8. I’d say go with an open mind. I really loved a certain designers dresses I saw on the web but when I looked at them in the shop they looked very cheap. I agree that you should try on a variety of dresses, even if you think they look hideous on the hanger. You should see a theme emerging. For me, it was fish tail without bling but detailed in the cut and structure of the fabric.
    I do regret my eventual dress choice though. It was a choice between 2 and the shop with the better service won. The dress I really wish I had chosen was a Jesus Piero from a shop where I was put off my a snooty sales assistant and I couldn’t find a stockist anywhere else.

  9. I waited a whole year after getting engaged to going dress shopping (giving myself a year before the wedding to buy). I knew from reading wedding blogs that I would love a tea-length dress so I made 2 appointments in London- the first at Morgan Davies and the second at Candy Anthony.

    I’d read good reviews about Morgan Davies and I knew Candy specialised in short dresses. I had a fantastic experience last December in both shops and eventually bought my dress from Candy Anthony.

    Although there was only one shorter dress In Morgan Davies, which was so much fun and very Audrey Hepburn, the assistant was excellent at adapting styles and adding sleeves (a must) and didn’t once try and persuade me to try anything other than what I had felt and she agreed would suit me. She also pinned my hair up perfectly in a matter of minutes.

    It was a close call, between an Augusta Jones dress and the Candy Anthony, but ultimately the Candy Anthony dress is just me and I LOVE it! The girls there are excellent and I’ve enjoyed every visit. However, I did go on to buy the basque I had worn from Morgan Davies- it is a miracle and I recommend it to everyone coming up to the party season- it’s a Dominique satin basque, worth every penny.

    So London brides-to-be I would also recommend Morgan Davies.

  10. Really enjoyed the post Rebecca and great advice in the comments too.
    I only went to one bridal shop and my dress was the third one I tried on.
    The shop actually had no mirrors in the fitting room (having only been to the one shop I’m not sure if this is the norm) and it’s amazing the difference this can make, Apparently when I walked out of the fitting room in the third dress my shoulders were back and I held my head high – amazing considering I had no idea what I looked like. It just felt right!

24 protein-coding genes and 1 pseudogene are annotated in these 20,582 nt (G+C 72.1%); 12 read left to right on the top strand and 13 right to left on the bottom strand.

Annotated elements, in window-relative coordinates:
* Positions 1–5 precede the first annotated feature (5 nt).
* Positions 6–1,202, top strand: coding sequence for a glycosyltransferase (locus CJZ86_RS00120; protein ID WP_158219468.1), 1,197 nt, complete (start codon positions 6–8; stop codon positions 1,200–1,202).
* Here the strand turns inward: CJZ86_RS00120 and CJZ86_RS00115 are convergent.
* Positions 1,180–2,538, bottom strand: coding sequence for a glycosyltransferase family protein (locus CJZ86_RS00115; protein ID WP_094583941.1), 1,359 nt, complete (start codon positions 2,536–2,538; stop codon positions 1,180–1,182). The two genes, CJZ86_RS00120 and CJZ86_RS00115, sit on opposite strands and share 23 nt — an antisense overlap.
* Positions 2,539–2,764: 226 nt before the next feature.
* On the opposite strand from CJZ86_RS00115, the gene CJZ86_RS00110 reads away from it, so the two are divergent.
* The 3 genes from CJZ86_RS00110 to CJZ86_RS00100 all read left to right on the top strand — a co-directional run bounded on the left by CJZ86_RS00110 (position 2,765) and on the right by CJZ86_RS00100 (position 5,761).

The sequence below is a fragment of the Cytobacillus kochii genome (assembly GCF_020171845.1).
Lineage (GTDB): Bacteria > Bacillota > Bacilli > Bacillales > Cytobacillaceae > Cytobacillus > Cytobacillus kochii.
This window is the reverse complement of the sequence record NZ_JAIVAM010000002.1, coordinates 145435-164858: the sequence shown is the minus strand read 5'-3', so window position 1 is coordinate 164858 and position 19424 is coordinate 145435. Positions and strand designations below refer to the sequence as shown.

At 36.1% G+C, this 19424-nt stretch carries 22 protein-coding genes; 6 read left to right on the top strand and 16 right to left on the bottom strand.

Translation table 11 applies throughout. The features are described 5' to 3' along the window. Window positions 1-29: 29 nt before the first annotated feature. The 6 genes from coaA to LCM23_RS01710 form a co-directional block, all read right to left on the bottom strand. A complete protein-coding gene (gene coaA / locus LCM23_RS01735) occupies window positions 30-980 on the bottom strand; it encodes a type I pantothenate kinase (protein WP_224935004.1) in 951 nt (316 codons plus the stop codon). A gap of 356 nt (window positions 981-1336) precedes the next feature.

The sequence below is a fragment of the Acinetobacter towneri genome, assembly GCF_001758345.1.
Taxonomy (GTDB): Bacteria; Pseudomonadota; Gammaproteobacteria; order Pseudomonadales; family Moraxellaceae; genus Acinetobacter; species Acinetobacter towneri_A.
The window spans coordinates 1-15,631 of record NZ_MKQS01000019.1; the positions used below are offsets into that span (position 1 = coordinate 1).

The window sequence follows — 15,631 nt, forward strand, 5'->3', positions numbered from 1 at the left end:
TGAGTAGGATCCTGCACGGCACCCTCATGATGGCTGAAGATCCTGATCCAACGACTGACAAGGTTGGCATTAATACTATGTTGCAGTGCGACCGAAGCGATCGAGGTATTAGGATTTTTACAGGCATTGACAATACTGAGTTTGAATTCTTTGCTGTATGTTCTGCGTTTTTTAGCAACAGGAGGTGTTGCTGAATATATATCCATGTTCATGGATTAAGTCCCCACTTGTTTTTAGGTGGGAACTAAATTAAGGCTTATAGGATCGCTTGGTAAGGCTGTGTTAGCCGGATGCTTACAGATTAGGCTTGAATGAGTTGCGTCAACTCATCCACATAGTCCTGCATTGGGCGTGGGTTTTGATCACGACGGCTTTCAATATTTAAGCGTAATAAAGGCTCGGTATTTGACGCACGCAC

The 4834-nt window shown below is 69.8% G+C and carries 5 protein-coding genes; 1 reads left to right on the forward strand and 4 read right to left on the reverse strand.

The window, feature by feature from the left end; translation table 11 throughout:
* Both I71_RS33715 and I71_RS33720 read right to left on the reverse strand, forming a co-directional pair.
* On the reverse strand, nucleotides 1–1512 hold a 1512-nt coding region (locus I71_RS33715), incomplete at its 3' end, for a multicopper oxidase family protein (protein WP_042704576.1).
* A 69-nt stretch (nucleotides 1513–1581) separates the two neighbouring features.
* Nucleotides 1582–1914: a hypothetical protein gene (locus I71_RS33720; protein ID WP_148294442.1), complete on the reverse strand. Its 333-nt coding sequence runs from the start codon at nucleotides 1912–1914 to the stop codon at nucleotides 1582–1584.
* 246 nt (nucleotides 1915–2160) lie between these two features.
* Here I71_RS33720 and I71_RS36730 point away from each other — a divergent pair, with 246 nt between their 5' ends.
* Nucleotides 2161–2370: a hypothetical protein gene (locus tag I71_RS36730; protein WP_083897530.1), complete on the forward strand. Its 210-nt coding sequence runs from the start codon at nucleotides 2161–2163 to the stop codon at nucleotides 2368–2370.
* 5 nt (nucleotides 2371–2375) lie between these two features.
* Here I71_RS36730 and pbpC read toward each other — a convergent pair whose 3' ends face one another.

I have to agree with Rachie that there can be more than one dress. If I hadn’t had an Autumn evening wedding I think I would have opted for different detailing on my frock.

  11. If I had my time again I would definitely shop differently, I was in such a rush to find The One that I went about it in completely the wrong way. As Rebecca said, look in magazines / online and narrow down the designers you like and find shops that stock them. I ended up going all over Manchester to various shops just to try on one particular dress when I should have tried several. Try and group your appointments in the same area so you don’t end up going from one place to another.

    Go with an open mind, even though I ended up with a dress similar to one that I fell in love with on a catwalk show, I was very close to buying a lace dress which I was adamant I would never wear!!

    I really wanted a dress with straps as I have quite big boobs and felt like I would be spilling out in a strapless dress but most of the assistants put me in a strapless dress, I wish I had been more assertive and asked for dresses with straps.

    Go to your appointments with only one or two trusted friends or family so that there isn’t too much conflicting opinion and ask them to go with you to all the appointments if possible. I ended up taking about 5-6 different people to see different dresses and not one person ended up seeing all the dresses so could not help in my decision (unfort only one of my bridesmaids lived in Manchester and I had 5!).

    And finally DONT RUSH IT, I was in the mindset that I HAD to get my dress asap even though I nearly had a year to find my dress, I ended up buying one dress even though in hindsight I wasn’t totally happy with it (I was pacing Macclesfield High Street for nearly 2 hours trying to decide….I think this should have been a warning sign that I wasn’t 100% sure), but fate lent a helping hand and in the end I was able to buy a completely different dress which as soon as I put it on was perfect for me…..and it had straps 🙂

    Manchester Brides – I would definitely recommend Cheshire Bridalwear in Altrincham and my friend bought her dress from The White Closet in Didsbury who were just lovely! There is a new shop in Bowden called Love Bridal too which looks just beautiful and run by one of the ladies that used to work in The White Closet…..I would totally be in there if I wasn’t already married!

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  13. I just got married in August and my tips are as follows!

    If, like me, you don’t like shopping with other people. Figure out what YOU like before taking a posse with you. I heard about a sample sale at a charity shop and nobody was free to go at short notice so I went by myself – and it was great because I got an idea of some things I really liked/hated/wanted/didn’t. Which meant I was much happier and more relaxed going shopping with my mum and bridesmaid because I had a good idea of my own mind. I know lots of brides love to make it a big group thing but if you don’t it helps to go alone first.

    Don’t assume you have to spend thousands. My dress was £867 and the alterations cost £20. It was ready-to-wear ie I just ordered my size and it came in 2 weeks later but you know what? Nobody said: “Oh wow, your dress so obviously wasn’t made to measure,” they just said it looked gorgeous. And it fit me perfectly anyway – the only alterations I had were adding a bustle and changing the back slightly.

    Don’t buy into this rubbish about how it’s all about the dress. It’s not, so don’t fixate on the idea that everyone should be sobbing like on Don’t Tell the Bride. You need a dress that makes you feel fabulous, but don’t overthink it!